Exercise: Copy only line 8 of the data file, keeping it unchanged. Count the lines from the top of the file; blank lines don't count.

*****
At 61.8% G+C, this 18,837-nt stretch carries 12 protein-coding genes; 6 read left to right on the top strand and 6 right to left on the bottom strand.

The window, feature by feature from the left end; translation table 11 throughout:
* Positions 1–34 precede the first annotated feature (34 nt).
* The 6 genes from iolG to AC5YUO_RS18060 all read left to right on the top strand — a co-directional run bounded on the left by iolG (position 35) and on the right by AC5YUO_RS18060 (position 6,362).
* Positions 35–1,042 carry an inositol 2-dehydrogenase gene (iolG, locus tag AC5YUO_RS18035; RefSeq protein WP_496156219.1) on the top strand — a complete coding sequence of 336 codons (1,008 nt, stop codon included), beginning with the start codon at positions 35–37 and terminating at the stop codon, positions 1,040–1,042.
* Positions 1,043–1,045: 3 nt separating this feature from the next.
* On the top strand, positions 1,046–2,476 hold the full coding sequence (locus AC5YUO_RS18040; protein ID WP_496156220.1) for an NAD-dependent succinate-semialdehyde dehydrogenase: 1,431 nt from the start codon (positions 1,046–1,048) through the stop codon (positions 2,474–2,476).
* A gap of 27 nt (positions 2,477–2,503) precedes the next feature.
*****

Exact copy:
* A gap of 27 nt (positions 2,477–2,503) precedes the next feature.